Throughout the 1980s Democrats and Republicans sought to compete politically by blaming each other for the budget deficit. Democrats blamed "tax cuts for the rich" and Republicans blamed Congress' insatiable appetite for spending.
Since both sides got political mileage out of the deficit, nothing was done about it.Now the two parties are competing by blaming each other for the savings and loan debacle. Republicans blame Democratic members of Congress for being on the take from shady S&L operators, and Democrats blame Republicans for encouraging greed and are demanding a special prosecutor for President Bush's son, Neil.
The House wants to unleash Secret Service agents to root out "S&L kingpins" and senators want life sentences for "S&L crooks" - a punishment seldom inflicted on murderers and violent criminals.
Sen. Howard Metzenbaum, claiming that the deals were too sweet, has expanded the fraud charges to include those who helped to alleviate the crisis by purchasing failed thrifts from the government and putting them back in the black.
But none of the political mudslinging is helping the reputation of the S&L business or doing anything but making the problem worse and raising the cost to the taxpayers. It is time for politicians to stop passing the buck and to tell the truth.
Fraud did not cause the S&L debacle. Government policy brewed the disaster. S&Ls were the victims of inflation in the 1970s and disinflation in the 1980s. Savings and loan associations borrow short and lend long. When inflation broke loose during the 1970s, the value of their fixed-interest-rate mortgages plummeted while the cost of new money rose dramatically. To increase their earnings, S&Ls began investing in riskier real estate ventures than home mortgages and purchased high-yield corporate bonds in lieu of safer treasuries.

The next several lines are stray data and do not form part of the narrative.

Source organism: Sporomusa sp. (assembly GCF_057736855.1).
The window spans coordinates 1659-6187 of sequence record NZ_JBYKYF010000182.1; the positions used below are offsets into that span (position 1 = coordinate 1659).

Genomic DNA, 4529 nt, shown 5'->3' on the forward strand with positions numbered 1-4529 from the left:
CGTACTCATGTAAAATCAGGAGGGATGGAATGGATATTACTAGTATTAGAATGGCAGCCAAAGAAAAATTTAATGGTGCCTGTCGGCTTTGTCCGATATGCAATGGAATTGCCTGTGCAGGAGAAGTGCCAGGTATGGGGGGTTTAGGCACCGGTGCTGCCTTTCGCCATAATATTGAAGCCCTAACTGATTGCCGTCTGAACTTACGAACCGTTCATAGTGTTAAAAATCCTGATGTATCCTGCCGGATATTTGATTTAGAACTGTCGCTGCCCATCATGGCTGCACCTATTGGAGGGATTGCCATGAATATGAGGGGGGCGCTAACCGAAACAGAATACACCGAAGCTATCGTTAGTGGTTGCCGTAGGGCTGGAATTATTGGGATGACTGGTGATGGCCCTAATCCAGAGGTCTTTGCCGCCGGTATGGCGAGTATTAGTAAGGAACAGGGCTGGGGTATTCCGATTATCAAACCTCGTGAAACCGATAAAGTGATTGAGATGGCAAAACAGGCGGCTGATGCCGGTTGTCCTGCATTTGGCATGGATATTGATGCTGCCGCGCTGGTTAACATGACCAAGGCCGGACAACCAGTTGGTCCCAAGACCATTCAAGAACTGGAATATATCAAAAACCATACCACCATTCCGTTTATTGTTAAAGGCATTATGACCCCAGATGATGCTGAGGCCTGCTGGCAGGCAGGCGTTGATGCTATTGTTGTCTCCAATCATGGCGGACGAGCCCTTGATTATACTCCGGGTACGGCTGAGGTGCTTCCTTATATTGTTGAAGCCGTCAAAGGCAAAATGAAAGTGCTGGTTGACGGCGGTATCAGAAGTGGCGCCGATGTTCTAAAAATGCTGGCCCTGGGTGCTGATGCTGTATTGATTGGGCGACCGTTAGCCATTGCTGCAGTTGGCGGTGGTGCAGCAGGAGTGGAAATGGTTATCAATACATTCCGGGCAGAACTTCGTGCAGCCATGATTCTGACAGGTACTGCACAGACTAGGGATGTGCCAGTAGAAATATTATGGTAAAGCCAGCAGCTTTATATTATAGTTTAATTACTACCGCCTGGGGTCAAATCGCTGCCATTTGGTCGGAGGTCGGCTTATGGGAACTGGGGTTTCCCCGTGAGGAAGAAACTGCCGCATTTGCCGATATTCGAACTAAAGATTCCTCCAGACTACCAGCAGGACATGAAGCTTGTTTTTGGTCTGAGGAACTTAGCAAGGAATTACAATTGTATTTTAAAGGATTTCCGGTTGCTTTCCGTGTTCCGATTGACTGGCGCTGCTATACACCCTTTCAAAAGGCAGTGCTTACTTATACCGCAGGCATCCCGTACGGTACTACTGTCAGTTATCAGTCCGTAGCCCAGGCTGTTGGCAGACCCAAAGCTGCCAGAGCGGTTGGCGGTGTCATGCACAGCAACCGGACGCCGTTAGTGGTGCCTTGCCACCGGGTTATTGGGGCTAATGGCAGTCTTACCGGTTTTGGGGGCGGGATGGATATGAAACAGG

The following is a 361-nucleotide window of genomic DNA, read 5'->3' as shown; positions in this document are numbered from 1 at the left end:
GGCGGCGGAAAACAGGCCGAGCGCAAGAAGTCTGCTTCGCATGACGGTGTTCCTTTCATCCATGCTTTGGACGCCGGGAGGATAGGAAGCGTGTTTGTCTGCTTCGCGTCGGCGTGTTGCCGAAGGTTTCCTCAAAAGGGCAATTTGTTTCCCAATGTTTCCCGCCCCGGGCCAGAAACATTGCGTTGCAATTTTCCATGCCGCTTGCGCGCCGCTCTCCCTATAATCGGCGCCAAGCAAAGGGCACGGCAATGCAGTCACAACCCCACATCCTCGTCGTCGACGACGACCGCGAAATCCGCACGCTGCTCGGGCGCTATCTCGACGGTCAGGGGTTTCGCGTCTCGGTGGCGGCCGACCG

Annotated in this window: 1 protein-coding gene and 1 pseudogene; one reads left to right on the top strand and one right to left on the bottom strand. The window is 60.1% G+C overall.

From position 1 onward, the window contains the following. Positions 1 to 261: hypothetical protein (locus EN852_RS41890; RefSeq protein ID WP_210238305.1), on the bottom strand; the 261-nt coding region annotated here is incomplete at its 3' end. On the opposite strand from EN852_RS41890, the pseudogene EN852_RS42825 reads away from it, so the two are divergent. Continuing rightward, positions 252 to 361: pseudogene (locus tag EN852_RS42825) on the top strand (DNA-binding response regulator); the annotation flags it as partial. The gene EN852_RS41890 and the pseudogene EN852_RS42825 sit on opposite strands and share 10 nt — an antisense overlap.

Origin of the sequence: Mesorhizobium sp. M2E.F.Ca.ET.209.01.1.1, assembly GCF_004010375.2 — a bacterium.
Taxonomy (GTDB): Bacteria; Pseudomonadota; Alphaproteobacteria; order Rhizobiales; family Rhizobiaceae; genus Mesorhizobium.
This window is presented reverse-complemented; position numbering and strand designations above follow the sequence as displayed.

With economists predicting that budget deficits would cause higher inflation, these investments seemed safe and reasonable. However, the inflation rate fell and remained low. The real estate boom, based on the expectations of rising prices, collapsed and loans turned sour.
Whiplashed in this way, the S&L industry teetered on the brink of bankruptcy. When it became apparent that the government's insurance fund for depositors was inadequate for the task, the government rushed in with ill-considered legislation to "clean up the industry." The Financial Institutions Reform, Recovery and Enforcement Act, which passed in 1989, cleaned up the industry by closing it down.
In this one fell swoop, the government destroyed the value of S&L charters by raising their costs, reducing their profitability, forcing them to write down their assets and stripping them of advantages that had made them attractive to potential purchasers. By tripling the cost of the S&L bailout, the government turned a crisis into a debacle.
This debacle is having ripple effects in commercial banking, especially in the Northeast, where declining real estate values are affecting the health of banks.
The government is responding to the banks with the same ill-conceived policies that it applied to S&Ls. The banks are being forced to raise their ratio of capital on loans. Better capitalized banks are more healthy, but in practice this policy means more trouble. The easiest way for banks to increase their capital ratios is by curtailing their lending, which puts more downward pressure on the economy - thus compounding the decline in real estate values.
If the government does to the banks what it did to S&Ls, we are headed for a depression.